Histopathology Fixation, Fixation process is very important to preserve the tissue from changes in the histopathology section. Fixation refers to the process by which the tissue is protected from the effects of bacteria and the process of destruction. As soon as the tissue is placed in the fixative. The process of changing the structure of the tissue stops and the tissue becomes preserved. Another reason for placing the tissue in a fixative is to make the tissue a little harder. When the received tissue is cut into different parts. And then it is put in fixative. The amount of fixative should be about 10-20 times the size of the tissue. Filter If the tissue sample is very small, it should be wrapped in a special material and placed in a fixative.
Classification of Fixative:
Fixatives are divided into two groups:
- Simple/Single Fixative
- Compound Fixative
Simple / Single Fixative:
A fixative which consists of one chemical component is called simple/single fixative. The following Fixative are used in Histopathology.
Name of Simple Fixative:
- Formal dehyde (Formalin 10%)
- Mercuric Chloride
- Osmium Tetra Oxide
- Acetic Acid
- Citric Acid
- Potassium Dichromate
There are many fixatives used in histopathology. A good and ideal fixative should have the following properties,
- A good fixative quickly embeds into the tissue and preserves all the cells of the tissue evenly.
- Ideal Fixative is easy to prepare.
- The ideal fixative is inexpensive.
- The ideal fixative creates an adequate degree of stiffness in the tissue. Which makes sectioning easier.
- Ideal Fixative prevents the effects of bacteria on the tissue. Prevents tissue changes.
- Ideal Fixative does not cause contraction or swelling of the tissue.
- Ideal Fixative is non-toxic and does not cause inflammation or irritation to the human body.
- Ideal Fixative preserves the tissue in its own color. No one adds color on their own.
- Ideal Fixative can preserve tissue for long periods of time.
The following side effects have been reported due to Fixative.
- Formaldehyde leaves a brown pigment on the tissue.
- Chloride causes black deposits to accumulate on the tissue.
- Some fixatives cause tissue shrinkage.
- If the penetration of the fixative into the tissue is low, many useful substances are lost from the tissue and the inner cells of the tissue are not protected.
- The size and thickness of the tissue is important for the fixative.
- If there is too much mucus or fat on the tissue, the penetration of the fixative is reduced.
- Temperature also affects the performance of the fixative.
Formaldehyde is usually used as a fixative. Formaldehyde is a gas. Which is dissolved in water to make a solution. 40% of formaldehyde available in the market is found in this solution. A 10% solution is prepared by treating this 40% solution as 100%. It is used to store samples in the laboratory.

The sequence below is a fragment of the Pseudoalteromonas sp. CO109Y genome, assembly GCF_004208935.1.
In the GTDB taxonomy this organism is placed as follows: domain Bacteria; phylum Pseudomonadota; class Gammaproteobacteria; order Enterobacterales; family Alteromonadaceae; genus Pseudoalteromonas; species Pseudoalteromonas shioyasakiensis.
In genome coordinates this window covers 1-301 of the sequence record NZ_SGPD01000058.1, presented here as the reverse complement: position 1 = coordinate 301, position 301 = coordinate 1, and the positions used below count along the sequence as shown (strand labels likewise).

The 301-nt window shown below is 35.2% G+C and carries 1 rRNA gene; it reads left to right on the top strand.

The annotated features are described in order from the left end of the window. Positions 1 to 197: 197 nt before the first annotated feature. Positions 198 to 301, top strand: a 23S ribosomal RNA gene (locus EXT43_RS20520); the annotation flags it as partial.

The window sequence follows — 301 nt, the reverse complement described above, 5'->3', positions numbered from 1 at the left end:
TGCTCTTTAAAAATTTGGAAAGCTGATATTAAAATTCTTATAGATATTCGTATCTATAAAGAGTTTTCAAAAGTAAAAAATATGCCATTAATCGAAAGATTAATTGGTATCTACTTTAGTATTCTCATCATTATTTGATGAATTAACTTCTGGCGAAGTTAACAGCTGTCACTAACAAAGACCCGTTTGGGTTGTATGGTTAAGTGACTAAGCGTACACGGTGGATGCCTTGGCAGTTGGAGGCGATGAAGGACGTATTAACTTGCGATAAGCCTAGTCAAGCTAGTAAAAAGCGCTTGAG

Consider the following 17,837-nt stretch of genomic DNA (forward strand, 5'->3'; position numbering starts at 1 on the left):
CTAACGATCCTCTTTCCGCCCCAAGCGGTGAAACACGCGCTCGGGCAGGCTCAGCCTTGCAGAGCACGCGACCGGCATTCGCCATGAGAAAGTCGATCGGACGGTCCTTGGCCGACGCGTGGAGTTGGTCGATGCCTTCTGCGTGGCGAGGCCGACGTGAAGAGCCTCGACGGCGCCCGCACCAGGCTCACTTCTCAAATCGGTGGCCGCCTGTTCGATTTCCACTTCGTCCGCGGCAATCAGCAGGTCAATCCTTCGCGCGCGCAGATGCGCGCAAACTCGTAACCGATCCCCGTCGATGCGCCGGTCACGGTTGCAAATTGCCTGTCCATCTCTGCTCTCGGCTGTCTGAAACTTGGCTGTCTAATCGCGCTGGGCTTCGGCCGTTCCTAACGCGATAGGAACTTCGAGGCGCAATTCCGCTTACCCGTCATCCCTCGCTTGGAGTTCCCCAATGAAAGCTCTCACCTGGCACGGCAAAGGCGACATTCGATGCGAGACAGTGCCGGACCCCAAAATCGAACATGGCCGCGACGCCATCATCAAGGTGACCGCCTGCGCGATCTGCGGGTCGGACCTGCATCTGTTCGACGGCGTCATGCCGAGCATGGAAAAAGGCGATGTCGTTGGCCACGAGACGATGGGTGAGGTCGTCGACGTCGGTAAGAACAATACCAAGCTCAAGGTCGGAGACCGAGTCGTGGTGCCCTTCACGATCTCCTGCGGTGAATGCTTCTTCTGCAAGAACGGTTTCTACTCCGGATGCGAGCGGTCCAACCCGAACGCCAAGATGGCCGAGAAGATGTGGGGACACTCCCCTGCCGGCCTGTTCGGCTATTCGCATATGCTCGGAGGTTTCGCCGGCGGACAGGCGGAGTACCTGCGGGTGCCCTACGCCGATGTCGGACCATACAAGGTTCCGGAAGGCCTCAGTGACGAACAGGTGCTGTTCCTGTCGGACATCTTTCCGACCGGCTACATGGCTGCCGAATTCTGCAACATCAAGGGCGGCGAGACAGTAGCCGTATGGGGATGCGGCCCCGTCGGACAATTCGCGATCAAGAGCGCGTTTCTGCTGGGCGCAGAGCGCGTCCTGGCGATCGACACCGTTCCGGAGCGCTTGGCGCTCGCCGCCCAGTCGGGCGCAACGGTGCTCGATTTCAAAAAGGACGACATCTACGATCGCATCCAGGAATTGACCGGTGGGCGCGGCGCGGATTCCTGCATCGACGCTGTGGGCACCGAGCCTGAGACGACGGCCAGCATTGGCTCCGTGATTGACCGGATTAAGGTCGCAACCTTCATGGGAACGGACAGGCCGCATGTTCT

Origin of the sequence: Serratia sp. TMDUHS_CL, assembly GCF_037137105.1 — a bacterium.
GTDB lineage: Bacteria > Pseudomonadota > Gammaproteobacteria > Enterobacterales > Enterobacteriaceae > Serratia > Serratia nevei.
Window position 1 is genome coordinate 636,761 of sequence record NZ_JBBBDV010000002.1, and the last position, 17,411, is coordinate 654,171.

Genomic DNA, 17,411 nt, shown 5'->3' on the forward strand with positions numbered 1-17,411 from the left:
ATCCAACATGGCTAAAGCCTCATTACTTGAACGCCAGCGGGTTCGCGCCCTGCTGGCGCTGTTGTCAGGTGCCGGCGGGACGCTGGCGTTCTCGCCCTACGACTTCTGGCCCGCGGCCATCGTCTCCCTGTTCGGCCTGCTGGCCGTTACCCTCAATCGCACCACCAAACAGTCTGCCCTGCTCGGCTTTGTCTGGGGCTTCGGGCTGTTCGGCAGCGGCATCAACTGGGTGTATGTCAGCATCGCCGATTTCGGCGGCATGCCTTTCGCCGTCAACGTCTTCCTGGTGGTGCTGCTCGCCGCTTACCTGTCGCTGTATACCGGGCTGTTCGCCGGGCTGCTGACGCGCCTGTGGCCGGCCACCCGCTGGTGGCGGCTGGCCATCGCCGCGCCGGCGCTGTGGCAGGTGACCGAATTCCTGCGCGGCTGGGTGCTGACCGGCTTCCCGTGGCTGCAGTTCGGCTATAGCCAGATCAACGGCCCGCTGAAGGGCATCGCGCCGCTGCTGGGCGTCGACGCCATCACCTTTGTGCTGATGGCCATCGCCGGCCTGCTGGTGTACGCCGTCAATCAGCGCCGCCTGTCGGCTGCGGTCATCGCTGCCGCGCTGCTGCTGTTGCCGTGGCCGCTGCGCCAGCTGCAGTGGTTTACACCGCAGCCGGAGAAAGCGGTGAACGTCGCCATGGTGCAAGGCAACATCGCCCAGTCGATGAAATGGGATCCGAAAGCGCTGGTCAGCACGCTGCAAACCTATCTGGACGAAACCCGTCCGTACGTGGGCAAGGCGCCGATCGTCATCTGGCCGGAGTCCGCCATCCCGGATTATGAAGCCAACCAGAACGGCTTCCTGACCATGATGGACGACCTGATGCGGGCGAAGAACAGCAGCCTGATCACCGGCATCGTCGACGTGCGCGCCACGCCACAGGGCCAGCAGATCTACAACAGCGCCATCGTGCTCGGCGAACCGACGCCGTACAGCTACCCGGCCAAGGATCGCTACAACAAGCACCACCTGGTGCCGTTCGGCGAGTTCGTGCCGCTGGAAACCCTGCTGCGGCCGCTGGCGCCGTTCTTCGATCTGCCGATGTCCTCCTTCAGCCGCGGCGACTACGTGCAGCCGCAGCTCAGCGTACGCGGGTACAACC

Advantage / Merits:
- Formaldehyde is a cheap chemical. It is easy to prepare.
- It preserves the tissue in its natural color.
- Does not produce any kind of scar in the tissue.
- Preserves Lipid and Protein in the tissue.
- Staining tissue preserved in formalin gives better results.
Disadvantage / Demerits:
- Formalin Fixative is toxic. Long-term use causes inflammation of the human body known as dermatitis.
- Formalin fumes cause sinusitis, an inflammation of the nose.
- The use of formalin causes asthma in allergic patients.
- If formalin is allowed to sit for a long time, it forms a white precipitate. If these precipitates do not affect the ability of the solution to protect the tissue. These sediments are separated by a filtration process.
- Formalin available in the market contains 11 to 16% Methanol to inhibit the formation of young sediments.
- Formalin Fixative penetrates the tissue with medium speed. And it takes 12 to 24 hours for a tissue to be completely preserved.
Sometimes it is useful to re-immerse the fixed tissue in fixative for four hours. This process is called Secondary Fixation.
Name of Compound Fixative:
A compound fixative is a fixative that contains two or more simple fixatives Prepared by mixing fixative. Or there are fixatives that are made by mixing two or more chemicals.
- Formalin 40% 100 ml Reagent
- Mercuric Chloride
- Formalin 40% 100 ml Reagent
- Cacl2 10% 100 ml Reagent
- Distill Water 900 ml
- Mercuric Chloride 5.0 gram
- Potassium Dichromate 2.5 gram
- Sodium Sulphate 1.0 gram
- Distill Water 100 ml
- Saturated Picric Acid 75 ml
- Formalin 40% 25 ml
- Glacial Acetic Acid 0.5 ml
In this step, the sample received in the laboratory is visually inspected. Its size is noted for its color and texture. The amount of mucus, blood, etc. present on the sample is checked. If the sample size is large, two or three specific parts are selected and cut. And if the sample size is small, it is passed through the complete next steps.
This is a process in which samples containing calcium have accumulated. Calcium is extracted from it. And the ingredients used for this purpose are called Decalcifying Agents. Bones and teeth present in human bone contain a high amount of inorganic salts like Calcium, Phosphate, Calcium Carbonate Fluoride, and Magnesium, etc. and due to these salts, the parts become hard. Sometimes calcium is also deposited in other tissues such as thyroid or large blood vessels. And hardens them. When such samples are received in the laboratory, they must be softened for microscopic examination. So that Sectioning can be easily obtained from them. This process is done after the fixation step and before tissue processing. The following chemicals are used as decalcifying agents:
- Formic acid
- Nitric acid
- Hydrochloric acid
- Trichloroacetic acid
De calcification process is checked by following methods:
- By the Rays.
- By entering ‘Pin’ in the sample.
- By bending the bones or specimen.
- By weighing the sample before and after decalcification.